Question:
    Why do I even need a hotter spark? Isn't the spark of my ignition system sufficient to ignite the fuel/air mixture?

    Answer:
    Yes it is sufficient, if you are satisfied with the performance and efficiency of your engine. But any improvement in flame front propagation will improve combustion and therefore increase engine performance and efficiency.


    Question:
    A spark, is a spark, is a spark, isn't it?

    Answer:
    No. The hotter the spark the easier ignition occurs and the sooner combustion is completed. A spark made by a flint, the spark of a ignition system, a lightning bolt, a spark is a spark is a spark? You decide! A match, a blow torch or a napalm bomb. What will completely burn, (ignite), a one acre parcel of forest quicker?


    Question:
    What about other plug wires, especially those thick 8mm wires. Which one is the best?

    Answer:
    The thickness of the wire has absolutely no effect on the power of the spark. Thicker wires only have more insulation, primarily for looks. The conductor on the inside of the wire is no different from most other wires. If changing to a thick wire would make the spark more powerful, we would all change the wiring in our house to make the lights brighter.


    Question:
    What about plug wire resistance. Isn't lower better?

    Answer:
    In general yes. But only if you are talking about using plug wires with 1,000 Ohm resistance instead of 10,000 Ohm resistance. However, using plug wires with 100 Ohm resistance instead of 1,000 Ohm is not significant enough to increase performance.


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    Question:
    Why is a short duration spark better than a long duration spark? If the spark duration is long am I guaranteed ignition?

    Answer:
    No, just because the spark duration is long doesn't guarantee ignition. A weak spark will be weak regardless of the duration and if ignition doesn't take place at the exact time (ignition timing), performance suffers. The ultra powerful, short duration spark of HotWires guarantees exact ignition timing and complete and efficient combustion, every time.


    Question:
    Why is a long duration spark not as powerful as the ultra short duration spark made by the Nology HotWires?

    Answer:
    Consider a long duration spark that releases 100% of the energy over a long period of time. At any point along this timeline only a fraction of the energy is available. In other words, the energy is stretched out over a long period of time. Now take the same 100% of energy and release it all at once. This is the HotWires spark. A good analogy would be if we were to burn 1,000 gallons of gasoline (100% of the energy) over a long period of time (days), or blow it up, all at once, in a gigantic explosion lasting only 1 second. The energy released is the same, but the latter is much more powerful.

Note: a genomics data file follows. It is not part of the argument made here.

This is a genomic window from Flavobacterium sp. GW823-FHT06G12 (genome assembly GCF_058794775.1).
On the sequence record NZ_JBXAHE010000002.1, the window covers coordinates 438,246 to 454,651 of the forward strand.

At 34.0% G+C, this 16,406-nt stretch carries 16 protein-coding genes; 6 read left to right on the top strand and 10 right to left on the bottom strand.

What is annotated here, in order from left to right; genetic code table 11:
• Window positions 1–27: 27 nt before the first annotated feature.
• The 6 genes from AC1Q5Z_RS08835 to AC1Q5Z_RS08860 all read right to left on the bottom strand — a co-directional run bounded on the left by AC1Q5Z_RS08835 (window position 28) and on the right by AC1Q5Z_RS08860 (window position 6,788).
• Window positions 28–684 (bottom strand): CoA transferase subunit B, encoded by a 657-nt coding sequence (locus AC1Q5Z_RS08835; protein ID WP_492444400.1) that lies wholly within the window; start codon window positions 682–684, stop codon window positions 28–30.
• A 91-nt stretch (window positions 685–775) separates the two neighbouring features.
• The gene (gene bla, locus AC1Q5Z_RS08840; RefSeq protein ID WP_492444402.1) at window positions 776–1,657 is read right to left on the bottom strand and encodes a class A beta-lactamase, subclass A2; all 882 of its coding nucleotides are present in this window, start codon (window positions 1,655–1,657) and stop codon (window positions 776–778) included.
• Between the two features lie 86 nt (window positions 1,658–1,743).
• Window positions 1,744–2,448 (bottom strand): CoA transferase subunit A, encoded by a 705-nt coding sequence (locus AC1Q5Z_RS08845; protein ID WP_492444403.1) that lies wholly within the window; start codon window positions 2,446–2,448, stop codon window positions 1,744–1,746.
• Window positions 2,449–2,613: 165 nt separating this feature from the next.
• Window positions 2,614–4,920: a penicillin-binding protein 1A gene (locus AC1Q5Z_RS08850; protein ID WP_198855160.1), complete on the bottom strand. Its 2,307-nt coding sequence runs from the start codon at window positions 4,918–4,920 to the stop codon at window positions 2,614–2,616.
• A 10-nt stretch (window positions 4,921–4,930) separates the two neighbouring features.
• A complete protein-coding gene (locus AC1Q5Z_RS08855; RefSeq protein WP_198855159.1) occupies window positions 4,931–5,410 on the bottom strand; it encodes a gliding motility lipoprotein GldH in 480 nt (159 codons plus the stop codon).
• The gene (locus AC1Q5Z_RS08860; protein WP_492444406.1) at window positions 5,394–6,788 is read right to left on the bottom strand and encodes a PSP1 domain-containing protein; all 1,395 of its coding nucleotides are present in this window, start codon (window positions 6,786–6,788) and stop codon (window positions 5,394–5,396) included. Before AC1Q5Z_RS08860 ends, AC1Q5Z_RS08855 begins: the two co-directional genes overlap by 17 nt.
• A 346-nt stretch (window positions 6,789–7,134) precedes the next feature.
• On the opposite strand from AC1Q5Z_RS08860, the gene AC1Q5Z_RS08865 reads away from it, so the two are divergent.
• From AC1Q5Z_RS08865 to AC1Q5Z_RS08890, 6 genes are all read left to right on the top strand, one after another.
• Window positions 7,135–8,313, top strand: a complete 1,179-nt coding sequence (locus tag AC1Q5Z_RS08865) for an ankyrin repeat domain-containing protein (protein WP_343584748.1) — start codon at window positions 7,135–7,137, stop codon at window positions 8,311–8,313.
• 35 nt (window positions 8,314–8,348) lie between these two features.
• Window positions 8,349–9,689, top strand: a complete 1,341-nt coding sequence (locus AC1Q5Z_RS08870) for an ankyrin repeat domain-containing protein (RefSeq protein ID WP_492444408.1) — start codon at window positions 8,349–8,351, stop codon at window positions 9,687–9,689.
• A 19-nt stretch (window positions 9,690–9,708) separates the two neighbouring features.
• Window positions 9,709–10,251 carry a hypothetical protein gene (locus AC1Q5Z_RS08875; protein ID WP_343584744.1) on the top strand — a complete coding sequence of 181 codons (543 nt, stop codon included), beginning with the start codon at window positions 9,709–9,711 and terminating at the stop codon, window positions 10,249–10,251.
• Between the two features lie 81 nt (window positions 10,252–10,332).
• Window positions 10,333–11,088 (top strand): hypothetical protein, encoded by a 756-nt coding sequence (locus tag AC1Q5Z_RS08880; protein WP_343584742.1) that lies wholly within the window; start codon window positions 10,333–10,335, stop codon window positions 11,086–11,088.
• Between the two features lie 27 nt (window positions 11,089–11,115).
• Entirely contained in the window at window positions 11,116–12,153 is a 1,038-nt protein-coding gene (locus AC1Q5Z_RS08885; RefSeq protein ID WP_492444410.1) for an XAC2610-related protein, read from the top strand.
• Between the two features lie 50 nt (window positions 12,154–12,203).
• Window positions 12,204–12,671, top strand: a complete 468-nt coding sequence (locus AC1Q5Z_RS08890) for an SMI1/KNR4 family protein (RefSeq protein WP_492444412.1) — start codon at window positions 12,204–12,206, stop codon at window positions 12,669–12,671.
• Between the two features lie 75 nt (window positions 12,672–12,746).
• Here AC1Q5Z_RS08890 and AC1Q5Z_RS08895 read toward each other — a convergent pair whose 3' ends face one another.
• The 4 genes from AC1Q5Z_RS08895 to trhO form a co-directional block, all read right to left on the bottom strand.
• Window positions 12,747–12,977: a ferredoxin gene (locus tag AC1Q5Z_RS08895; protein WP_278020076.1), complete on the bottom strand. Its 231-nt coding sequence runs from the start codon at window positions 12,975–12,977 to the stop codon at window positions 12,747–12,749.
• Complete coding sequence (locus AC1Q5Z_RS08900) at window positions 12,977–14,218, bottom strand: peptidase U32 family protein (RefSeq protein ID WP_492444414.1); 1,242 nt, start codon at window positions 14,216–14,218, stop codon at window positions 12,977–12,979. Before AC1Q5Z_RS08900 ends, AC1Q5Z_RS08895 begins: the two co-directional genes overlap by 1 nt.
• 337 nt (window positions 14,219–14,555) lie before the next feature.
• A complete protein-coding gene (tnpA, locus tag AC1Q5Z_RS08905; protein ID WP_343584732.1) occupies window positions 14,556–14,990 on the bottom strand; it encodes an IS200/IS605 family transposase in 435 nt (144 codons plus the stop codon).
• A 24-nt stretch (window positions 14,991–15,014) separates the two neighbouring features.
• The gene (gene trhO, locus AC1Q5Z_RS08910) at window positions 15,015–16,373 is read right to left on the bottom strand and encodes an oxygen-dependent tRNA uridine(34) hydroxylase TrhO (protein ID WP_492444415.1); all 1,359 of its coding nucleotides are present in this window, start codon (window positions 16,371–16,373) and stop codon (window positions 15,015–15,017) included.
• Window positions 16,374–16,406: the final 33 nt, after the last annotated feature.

Question:
    Isn't there any benefit to a long duration spark?

    Answer:
    No. A long duration spark is a complete waste of energy. At 7500 rpm the spark of a conventional ignition system, with a duration of 3 milliseconds, will take 135 degrees of crankshaft rotation to finish. That means there is a spark between the spark plug electrodes long after TDC. A complete waist of energy. However, if ignition has not been initiated 10 or 15 degrees after the optimum ignition timing, performance suffers greatly. The HotWires spark needs less than one degree of crankshaft rotation to complete. With a spark duration that short ignition timing is much more precise and spark power is increased substantially. Flame front propagation is much quicker and combustion more complete, resulting in increased horsepower and a cleaner burn.


    Question:
    What about a multi-spark ignition system?

    Answer:
    Most people are not aware that there is no multi-spark at higher engine rpm. There just isn't any time for multiple sparks. So what are multi-spark ignition systems good for? Maybe it's just a sales gimmick! If the first spark is powerful enough to initiate combustion, multiple sparks are not necessary. By the way, if a multi-spark ignition system generates 6 sparks, which one of the sparks would you want to be the one to ignite the mixture? # 2 or # 4 or maybe # 1?


    Question:
    Do I have to use non-resistor spark plugs together with HotWires, and what will happen if I use resistor spark plugs?

    Answer:
    To take full advantage of the performance gain possible when using HotWires, non-resistor spark plugs are best. If for any reason resistor spark plugs must be used, performance gain is less, because the resistor is impeding the spark, however, performance will still increase.


    Question:
    Why do car manufacturers recommend resistor spark plugs, aren't they needed to suppress interference (EMI) with my radio or engine management system?

    Answer: